If you want evidence that annuities are a hot business at banks, just listen to Michael McCoy, senior vice president of Security First Group.
The Los Angeles company - known until last week as the Holden Group - is on track to post $150 million in annuity sales this year, up 25% from last year. And so far this year, the company has captured 14 new bank clients, boosting its roster to 96.
Most of the action is with banks whose assets total $1 billion or less - a trend Mr. McCoy traces to a Supreme Court ruling in January that annuities are a permissible business for national banks.
During the previous two years, amid concern over how bank annuity powers would ultimately shake out, the company's business was hurting. An adverse ruling in the Dust Bowl region by the U.S. Court of Appeals for the Fifth Circuit was especially devastating, said Mr. McCoy, who heads the company's bank sales effort.
"We lost 25 to 30 banks from Missouri down through Texas and over to Oklahoma," Mr. McCoy said. Most simply didn't want to chance tangling with regulators until the rules were cleared up. Now, he said, "we're in the process of building that region back up. We seem to be making more presentations to community banks today than we were one year ago at this time."
Mr. McCoy stopped by the American Banker's offices last week to talk up new developments at Security First Group.
Topping his list was the company's name change, which took effect July 1. The switch was triggered by a change in ownership. In May, the Holden Group became fully owned by Toronto-based London Insurance Group, which had previously owned a 60% stake. "One of the covenants of the buyout was that (Holden Group founder) Glen Holden was going to get his name back," Mr. McCoy quipped.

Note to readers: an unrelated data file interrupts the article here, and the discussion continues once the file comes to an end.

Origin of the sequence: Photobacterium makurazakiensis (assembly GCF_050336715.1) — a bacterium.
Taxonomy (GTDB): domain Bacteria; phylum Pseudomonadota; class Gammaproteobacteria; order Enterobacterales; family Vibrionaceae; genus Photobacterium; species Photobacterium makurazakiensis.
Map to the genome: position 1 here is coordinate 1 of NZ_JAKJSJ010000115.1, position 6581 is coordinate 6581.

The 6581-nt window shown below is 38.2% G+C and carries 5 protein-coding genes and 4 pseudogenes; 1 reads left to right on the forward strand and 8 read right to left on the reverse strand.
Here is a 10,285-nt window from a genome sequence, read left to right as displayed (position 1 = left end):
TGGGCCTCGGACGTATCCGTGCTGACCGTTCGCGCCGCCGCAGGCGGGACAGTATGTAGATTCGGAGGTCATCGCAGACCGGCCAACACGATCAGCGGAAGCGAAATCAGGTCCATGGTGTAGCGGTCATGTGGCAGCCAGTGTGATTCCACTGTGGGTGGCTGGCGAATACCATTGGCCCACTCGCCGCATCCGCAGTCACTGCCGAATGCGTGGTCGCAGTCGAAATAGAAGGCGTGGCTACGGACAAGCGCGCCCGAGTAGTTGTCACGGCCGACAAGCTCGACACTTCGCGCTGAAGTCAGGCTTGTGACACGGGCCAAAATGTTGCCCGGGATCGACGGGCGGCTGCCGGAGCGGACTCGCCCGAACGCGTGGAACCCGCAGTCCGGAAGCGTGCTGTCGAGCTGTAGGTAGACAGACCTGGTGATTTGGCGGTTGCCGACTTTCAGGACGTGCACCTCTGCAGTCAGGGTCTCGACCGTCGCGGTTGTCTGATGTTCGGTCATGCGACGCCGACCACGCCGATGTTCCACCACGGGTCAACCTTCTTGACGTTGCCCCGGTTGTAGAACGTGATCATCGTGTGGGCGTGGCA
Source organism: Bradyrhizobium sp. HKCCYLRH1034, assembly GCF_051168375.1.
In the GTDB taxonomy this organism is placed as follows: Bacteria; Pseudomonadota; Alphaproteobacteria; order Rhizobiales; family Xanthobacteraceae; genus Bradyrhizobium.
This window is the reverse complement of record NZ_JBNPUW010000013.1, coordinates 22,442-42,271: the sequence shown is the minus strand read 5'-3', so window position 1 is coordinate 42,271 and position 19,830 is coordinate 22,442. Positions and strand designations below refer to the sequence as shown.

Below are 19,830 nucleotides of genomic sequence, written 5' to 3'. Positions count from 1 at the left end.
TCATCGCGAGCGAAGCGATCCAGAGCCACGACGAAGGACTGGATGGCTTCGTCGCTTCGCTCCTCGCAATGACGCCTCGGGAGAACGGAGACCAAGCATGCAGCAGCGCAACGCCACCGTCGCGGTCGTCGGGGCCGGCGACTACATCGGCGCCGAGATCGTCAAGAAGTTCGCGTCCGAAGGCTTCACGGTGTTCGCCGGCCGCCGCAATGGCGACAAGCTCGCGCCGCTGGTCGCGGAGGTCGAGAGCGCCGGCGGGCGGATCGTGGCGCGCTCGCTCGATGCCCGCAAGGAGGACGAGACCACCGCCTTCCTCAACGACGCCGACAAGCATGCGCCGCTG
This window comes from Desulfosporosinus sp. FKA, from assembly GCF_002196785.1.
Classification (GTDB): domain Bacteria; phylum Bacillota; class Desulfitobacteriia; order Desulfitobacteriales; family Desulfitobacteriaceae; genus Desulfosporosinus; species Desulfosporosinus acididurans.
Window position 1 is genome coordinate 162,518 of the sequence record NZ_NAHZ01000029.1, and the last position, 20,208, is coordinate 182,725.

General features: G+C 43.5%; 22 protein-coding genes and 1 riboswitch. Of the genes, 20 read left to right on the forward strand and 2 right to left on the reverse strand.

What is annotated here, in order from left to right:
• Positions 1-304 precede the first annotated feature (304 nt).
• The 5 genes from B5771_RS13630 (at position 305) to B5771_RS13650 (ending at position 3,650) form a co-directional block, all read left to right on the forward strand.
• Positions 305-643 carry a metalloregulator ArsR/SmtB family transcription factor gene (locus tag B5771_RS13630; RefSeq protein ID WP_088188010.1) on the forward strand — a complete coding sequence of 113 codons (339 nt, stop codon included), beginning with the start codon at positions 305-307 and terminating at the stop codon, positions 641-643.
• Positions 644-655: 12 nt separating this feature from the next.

The company settled on its new name to identify itself more closely with its "manufacturing" arm, Security First Life Insurance Co. The life insurer manages about $1 billion in assets, mostly fixed and variable annuities.
Right now, 80% of the annuities sold by Security First Group are products of this subsidiary and of other London Insurance Group units.
One factor aiding proprietary sales is that Standard & Poor's Corp. recently upgraded Security First Life's claims-paying ability rating to AA, the third highest. That's a plus in the eyes of bank executives, Mr. McCoy said. "They look at it hard. In their minds, it is an indication of soundness."
Security First Group also offers products of unaffiliated firms, including United of Omaha Life Insurance Co. and American International Group. By next year, Mr. McCoy believes, these firms could account for 25% of his company's annuity sales. He considers it essential for Security First Group to offer nonproprietary products. "If we are viewed as a one- trick pony, we certainly won't be viewed as a partner. We'll be viewed as a product pusher."
Though Security First Group promotes annuities for their tax advantages - earnings accumulate tax-free until withdrawn, typically upon retirement - customers seem to have a different perspective. Mr. McCoy says they are flocking to fixed annuities because yields currently top those of insured deposits.
"If you look at people who buy fixed annuities, it's the stereotypical CD buyer," Mr. McCoy said. "Anything they're buying, they're comparing to a CD."